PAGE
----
Action Step: Import your list of emails onto an email server list.
4. Send out the Welcome email. Ideally you want to send out your book at least two weeks before launch. This gives people enough time to read it through. In the welcome email I include details for the launch date and any other expectations. At this stage the book isn’t live yet so you will send another email on that day with the link.
For the book delivery, you can upload a PDF version as well as a Mobi version of the book. To create a MOBI, PDF or EPUB file you can check out the Calibre ebook management software. After you have all the files ready, you can create a shared folder in Dropbox and share the link with your team.
If any top reviewers agreed to leave a review, you absolutely want to message them to follow up.
Action Step: Create a welcome email template. Send out your welcome message to the team. Include a link to your book content.
5. Send out your ‘Take Action’ email on launch day. Your book is live and it is time for people to step up. Contact the team on launch day as soon as the book is live. After hitting publish it should take 12-24 hours for Amazon to get it posted. In the email, include a link to your book. More specifically, a link to the review page so that team members can go straight to the page with one click.
6. Day 3: Reminder email. I wait 3 days and send out a reminder email. In this email I thank everyone who has left a review and thank people in advance who are still working on the book and haven’t posted yet.
7. Final Call: This is the last email I will send out. Similar to the previous email, reminding people the book is live and is ready for a review whenever you are. You can remind your team that book is at a special discounted price if you are launching it at 0.99 or it’s free.
8. Contact Your List: If you have a list, this is gold for getting paid downloads and possible reviews. You should contact your list on the first day the book is live and let people know that the book has just launched. Then, several days later, email them again asking if they had a chance to get into the material. You could add something of value here just to show subscribers how much you value their support. This is the email where I include a ‘leave a review’ invite.
It reads like this:
I have a quick favor to ask you…
Amazon uses reviews to rank books AND many readers evaluate the quality of a title based solely on this feedback from others.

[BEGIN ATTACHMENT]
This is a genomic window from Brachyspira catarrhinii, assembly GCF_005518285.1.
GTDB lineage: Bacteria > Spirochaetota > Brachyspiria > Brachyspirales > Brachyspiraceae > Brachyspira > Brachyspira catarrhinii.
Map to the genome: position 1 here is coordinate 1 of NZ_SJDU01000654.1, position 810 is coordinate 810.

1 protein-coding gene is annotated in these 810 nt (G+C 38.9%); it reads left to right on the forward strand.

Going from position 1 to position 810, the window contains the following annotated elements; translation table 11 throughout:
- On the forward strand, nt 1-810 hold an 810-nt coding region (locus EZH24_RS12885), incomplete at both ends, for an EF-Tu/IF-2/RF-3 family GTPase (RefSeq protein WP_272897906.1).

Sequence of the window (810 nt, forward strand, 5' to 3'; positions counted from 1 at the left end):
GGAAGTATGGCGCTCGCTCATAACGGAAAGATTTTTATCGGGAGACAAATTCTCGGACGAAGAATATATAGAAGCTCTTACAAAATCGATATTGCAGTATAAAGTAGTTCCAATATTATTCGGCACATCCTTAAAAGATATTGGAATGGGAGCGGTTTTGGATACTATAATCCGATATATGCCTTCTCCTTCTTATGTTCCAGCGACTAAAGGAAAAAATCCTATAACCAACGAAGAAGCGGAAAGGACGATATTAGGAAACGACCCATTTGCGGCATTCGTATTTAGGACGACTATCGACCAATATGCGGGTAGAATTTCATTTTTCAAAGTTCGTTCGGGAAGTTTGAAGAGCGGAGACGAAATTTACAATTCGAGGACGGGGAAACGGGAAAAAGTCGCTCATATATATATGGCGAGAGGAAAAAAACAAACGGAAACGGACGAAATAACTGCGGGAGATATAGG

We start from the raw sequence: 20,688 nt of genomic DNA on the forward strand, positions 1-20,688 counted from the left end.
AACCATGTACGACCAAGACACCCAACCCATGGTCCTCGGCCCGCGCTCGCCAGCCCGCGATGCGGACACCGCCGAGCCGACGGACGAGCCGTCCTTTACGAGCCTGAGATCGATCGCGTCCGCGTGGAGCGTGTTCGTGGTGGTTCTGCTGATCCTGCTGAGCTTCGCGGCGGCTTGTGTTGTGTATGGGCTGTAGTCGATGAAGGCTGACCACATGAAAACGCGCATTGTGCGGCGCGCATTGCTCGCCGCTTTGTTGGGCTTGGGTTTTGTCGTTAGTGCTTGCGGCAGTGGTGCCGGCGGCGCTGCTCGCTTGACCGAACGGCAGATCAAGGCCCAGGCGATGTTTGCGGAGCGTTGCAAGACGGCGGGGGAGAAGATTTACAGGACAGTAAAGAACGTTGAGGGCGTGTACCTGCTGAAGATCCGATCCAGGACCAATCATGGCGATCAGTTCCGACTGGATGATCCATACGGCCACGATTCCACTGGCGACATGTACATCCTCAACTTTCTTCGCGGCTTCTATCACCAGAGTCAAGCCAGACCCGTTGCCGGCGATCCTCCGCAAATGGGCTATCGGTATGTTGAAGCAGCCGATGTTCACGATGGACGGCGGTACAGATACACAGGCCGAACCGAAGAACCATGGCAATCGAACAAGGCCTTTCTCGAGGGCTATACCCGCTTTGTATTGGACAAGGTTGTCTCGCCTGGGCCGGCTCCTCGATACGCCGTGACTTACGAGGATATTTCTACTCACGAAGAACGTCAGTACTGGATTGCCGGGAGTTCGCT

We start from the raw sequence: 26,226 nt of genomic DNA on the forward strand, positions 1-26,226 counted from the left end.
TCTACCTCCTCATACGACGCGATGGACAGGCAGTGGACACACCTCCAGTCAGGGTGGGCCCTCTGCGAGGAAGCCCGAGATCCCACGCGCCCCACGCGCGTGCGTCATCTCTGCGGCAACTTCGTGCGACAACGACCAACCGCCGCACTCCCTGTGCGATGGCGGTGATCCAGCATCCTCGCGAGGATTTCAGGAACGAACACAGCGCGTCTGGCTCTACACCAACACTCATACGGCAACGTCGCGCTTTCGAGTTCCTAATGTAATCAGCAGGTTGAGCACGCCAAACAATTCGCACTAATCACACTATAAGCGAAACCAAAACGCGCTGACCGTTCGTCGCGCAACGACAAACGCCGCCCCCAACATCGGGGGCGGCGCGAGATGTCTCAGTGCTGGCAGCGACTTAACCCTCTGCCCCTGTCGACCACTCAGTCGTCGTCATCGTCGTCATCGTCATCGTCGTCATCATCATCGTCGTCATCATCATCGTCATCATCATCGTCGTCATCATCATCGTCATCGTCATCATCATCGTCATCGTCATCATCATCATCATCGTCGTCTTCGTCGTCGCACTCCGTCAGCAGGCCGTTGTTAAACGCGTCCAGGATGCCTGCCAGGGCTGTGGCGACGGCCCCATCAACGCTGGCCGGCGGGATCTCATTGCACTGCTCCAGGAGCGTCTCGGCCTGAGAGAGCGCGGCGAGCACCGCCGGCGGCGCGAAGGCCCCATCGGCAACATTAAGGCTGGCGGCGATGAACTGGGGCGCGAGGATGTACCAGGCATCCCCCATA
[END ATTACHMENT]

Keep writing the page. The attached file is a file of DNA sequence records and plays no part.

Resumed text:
To put it simply:
Reviews are very important to an author like me!
So, if you’ve enjoyed [Book title here], or even if you’re still working through it, could you take a minute or two to leave a review? Even a sentence or two about what you like really helps!
Here’s a link of where you can leave a review:
[My Book Title] Book Review
I really appreciate you taking the time to check out the book and I look forward to seeing any feedback you may have in the review section.
That is it!
These are the steps I use to communicate with my launch team. Generally speaking, if you want 100 reviews for your book, you should aim for at least 200 people. That is a lot of emails but, what I have experienced is that, on average, you are batting a 50% success rate. What happens to those other 50% who don’t review?
- Didn’t like the book.
- Forgot to review altogether.
- Didn’t read the book.
- Couldn’t be bothered to review.
If you can get 20+ reviews on launch after one week you are looking very good. This is enough to get momentum moving and the Amazon algorithm will see that your book is doing well.
2. Contact Amazon Top Reviewers
There is a list of top 1000 reviewers on Amazon. These people review everything via the Amazon vine program, although certain reviewers target books specifically. If you can get an Amazon Top Reviewer to look at your book, this is well worth it. Check out the Amazon Top Customer Reviewers list. This is a time-consuming process but, if you can get 2-3 reviewers to agree to a book review, you’re all set.
Here is what you can do:
- Go into the reviewer’s profile and check the books they have reviewed. To be specific, you want to check for books in your genre. If you wrote a book on weight loss and the reviewer has written most of their reviews for romance novels, it’s a good indication what they favor. Target the reviewers interested in your topic.
- Check for contact information. Due to the large volume of spam and requests for reviews, most top reviewers have removed their personal email. If they have a website set up, you can send a direct email to request a review.